Last night I attended the annual dinner of the Nicolet Coin Club in Green Bay, Wis.
Clifford Mishler, Numismatic News columnist and former American Numismatic Association president, drove. Joel Edler, former “Coin Market” editor and ad manager, and I joined him for the trip.
It was a purely social affair.
There were no speeches. There were no awards given. There was just a lot of conversation.
Joel had been president of the club back in the 1970s. He said there were a number of people there he did not recognize even as he had attended previous dinners over the years.
It was my first visit. I probably should not admit this, since the club is in my back yard.
One of the people I talked to was a newcomer to numismatics. He had been active in the construction field before the bottom fell out of the economy in 2007-2008.
In keeping food on his family’s table, one of the things he undertook to do was the buying and selling of precious metals.
This turned out to be his entry point to numismatics.
Some of the things he came across were coins that he became interested in as collectibles rather than as meal tickets.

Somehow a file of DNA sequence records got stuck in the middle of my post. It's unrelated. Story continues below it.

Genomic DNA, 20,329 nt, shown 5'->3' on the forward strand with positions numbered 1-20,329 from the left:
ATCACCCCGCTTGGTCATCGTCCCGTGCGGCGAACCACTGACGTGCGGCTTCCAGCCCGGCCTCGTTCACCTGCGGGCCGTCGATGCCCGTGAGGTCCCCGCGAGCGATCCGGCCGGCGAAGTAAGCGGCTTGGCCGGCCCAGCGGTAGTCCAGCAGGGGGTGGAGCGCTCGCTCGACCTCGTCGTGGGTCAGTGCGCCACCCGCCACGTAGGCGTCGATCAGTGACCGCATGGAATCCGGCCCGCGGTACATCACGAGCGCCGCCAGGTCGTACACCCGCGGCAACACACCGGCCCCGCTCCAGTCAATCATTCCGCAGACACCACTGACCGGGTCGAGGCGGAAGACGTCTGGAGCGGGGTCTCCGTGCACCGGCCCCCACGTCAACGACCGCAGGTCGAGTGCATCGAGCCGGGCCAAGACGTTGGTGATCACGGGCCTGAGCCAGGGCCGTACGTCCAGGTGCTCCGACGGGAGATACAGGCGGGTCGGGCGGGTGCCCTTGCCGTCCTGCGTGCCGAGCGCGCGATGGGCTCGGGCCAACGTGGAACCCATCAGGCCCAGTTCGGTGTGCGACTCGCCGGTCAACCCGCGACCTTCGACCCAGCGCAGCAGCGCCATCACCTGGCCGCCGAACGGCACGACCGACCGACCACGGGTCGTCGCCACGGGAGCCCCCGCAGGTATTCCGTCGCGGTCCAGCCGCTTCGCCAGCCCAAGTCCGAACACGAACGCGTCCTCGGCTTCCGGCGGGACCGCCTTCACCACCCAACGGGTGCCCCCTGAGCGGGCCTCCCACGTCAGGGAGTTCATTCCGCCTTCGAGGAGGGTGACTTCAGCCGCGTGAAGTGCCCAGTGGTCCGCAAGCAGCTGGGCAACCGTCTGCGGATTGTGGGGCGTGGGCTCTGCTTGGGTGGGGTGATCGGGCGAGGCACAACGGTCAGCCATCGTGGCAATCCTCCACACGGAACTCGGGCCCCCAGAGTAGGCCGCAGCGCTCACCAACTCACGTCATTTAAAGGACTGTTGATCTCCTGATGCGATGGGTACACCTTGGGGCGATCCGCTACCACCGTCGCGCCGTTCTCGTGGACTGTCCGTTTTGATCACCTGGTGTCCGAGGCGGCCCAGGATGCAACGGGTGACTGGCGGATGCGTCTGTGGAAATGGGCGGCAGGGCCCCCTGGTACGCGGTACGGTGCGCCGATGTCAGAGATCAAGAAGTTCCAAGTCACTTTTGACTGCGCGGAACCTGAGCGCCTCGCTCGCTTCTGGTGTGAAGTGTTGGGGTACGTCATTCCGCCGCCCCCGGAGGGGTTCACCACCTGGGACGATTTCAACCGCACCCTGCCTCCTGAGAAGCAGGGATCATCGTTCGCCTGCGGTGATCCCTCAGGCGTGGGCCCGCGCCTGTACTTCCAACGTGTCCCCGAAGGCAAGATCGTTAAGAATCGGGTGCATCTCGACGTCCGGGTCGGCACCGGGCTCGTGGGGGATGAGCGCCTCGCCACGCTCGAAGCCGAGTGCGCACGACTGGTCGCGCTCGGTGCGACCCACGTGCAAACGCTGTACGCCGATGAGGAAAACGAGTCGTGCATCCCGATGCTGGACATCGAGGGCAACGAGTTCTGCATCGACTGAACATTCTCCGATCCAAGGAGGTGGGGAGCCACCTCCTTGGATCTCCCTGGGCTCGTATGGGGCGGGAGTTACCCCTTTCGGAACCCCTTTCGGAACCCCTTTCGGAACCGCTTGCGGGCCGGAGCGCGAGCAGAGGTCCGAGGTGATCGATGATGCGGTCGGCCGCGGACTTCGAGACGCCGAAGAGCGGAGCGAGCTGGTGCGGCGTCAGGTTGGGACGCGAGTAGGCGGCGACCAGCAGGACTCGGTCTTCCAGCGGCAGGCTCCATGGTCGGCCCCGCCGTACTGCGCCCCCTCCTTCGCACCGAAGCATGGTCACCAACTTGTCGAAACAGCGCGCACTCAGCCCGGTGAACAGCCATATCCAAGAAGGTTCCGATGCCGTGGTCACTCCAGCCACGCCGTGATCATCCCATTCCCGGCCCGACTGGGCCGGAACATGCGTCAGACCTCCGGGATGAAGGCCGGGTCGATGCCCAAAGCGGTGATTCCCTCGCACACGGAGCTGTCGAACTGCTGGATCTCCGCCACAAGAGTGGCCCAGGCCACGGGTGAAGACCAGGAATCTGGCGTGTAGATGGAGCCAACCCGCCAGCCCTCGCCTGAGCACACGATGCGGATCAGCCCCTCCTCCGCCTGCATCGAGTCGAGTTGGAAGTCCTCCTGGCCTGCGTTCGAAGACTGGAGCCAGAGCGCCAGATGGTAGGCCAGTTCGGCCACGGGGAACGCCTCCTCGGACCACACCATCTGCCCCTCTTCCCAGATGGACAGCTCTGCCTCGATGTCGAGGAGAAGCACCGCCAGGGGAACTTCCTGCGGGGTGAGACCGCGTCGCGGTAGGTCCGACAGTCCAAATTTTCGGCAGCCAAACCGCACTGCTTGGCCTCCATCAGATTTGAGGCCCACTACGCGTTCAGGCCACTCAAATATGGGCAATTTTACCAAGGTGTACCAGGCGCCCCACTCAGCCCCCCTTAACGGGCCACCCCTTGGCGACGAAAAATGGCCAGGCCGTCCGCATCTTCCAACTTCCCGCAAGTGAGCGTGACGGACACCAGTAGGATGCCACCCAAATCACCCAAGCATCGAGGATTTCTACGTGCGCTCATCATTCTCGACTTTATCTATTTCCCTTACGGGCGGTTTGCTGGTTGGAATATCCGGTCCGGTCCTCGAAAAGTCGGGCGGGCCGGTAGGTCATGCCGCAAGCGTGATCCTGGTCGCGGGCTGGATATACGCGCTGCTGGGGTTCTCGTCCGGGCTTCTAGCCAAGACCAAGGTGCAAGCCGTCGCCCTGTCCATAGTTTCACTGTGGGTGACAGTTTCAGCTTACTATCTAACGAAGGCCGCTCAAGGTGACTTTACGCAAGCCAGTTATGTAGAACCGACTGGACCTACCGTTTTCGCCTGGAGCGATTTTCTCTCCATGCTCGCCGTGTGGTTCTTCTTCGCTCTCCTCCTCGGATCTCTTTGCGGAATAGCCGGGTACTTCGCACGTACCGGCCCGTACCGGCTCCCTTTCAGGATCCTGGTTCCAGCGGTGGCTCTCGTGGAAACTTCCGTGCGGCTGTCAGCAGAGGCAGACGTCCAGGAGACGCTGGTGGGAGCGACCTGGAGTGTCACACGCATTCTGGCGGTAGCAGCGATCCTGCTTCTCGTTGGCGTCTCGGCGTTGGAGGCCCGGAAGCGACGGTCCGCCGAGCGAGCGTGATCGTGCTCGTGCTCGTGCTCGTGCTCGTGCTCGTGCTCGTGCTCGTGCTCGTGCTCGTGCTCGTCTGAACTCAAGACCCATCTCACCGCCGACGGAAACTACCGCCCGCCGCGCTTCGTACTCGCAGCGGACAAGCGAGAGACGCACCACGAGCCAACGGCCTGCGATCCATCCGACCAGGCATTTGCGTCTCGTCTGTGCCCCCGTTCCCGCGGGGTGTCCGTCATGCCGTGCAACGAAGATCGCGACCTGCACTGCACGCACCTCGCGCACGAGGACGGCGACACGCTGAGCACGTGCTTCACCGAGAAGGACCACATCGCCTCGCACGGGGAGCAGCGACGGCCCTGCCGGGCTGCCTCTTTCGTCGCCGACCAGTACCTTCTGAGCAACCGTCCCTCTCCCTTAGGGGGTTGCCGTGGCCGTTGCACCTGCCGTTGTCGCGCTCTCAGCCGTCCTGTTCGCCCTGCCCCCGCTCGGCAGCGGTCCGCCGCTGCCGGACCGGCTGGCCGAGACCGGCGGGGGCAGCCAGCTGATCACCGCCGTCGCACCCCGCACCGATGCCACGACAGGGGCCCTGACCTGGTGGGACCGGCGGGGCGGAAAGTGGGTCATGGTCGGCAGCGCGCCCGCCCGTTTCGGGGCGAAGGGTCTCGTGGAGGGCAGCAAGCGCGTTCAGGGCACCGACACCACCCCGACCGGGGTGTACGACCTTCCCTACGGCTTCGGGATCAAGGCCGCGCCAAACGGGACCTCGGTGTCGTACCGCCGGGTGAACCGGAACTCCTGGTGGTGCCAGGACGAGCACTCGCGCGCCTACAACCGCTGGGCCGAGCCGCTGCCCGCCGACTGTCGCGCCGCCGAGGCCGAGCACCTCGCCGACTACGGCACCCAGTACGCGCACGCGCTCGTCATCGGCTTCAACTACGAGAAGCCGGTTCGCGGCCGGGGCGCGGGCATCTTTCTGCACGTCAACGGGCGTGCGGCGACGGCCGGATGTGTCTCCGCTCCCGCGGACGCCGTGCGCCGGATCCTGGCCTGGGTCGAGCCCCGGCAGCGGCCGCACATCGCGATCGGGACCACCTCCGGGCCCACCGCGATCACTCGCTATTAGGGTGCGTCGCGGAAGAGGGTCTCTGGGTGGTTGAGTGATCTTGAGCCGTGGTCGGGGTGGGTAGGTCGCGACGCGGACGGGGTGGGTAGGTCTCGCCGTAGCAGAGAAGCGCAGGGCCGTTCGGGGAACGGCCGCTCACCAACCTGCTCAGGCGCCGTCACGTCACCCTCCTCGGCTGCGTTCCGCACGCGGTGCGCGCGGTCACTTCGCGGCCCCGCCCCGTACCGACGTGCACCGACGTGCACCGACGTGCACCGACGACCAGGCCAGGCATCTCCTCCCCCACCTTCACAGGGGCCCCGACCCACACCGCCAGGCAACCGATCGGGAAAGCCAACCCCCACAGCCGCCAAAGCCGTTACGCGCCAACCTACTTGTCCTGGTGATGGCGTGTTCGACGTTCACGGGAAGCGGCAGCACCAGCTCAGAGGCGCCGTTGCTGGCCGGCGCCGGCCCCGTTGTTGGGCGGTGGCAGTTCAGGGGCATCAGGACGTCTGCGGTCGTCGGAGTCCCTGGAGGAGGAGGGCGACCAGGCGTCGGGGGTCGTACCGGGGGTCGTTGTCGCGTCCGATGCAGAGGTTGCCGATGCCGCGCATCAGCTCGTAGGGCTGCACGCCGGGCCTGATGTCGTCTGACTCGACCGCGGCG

That started it all for him. He is a true collector now.
This got me thinking.
Each time those of us in organized numismatics witness an uptick in the price of bullion, all sorts of people suddenly appear to try to make money or preserve their assets or do anything with bullion-related items that does not actually involve collecting.
Collectors – myself included – always express the hope that some of the people attracted by bullion will catch the collecting bug and stick around after the excitement of bullion wears off.
It seldom happens.
But now I can attest that it has happened in this case.
It is nice to know that something that we collectors have theorized about over the years as possible actually occurs.
Thanks, Nicolet Coin Club, for a fun evening.
Buzz blogger Dave Harper is winner of the 2013 Numismatic Literary Guild Award for Best Blog and is editor of the weekly newspaper “Numismatic News.”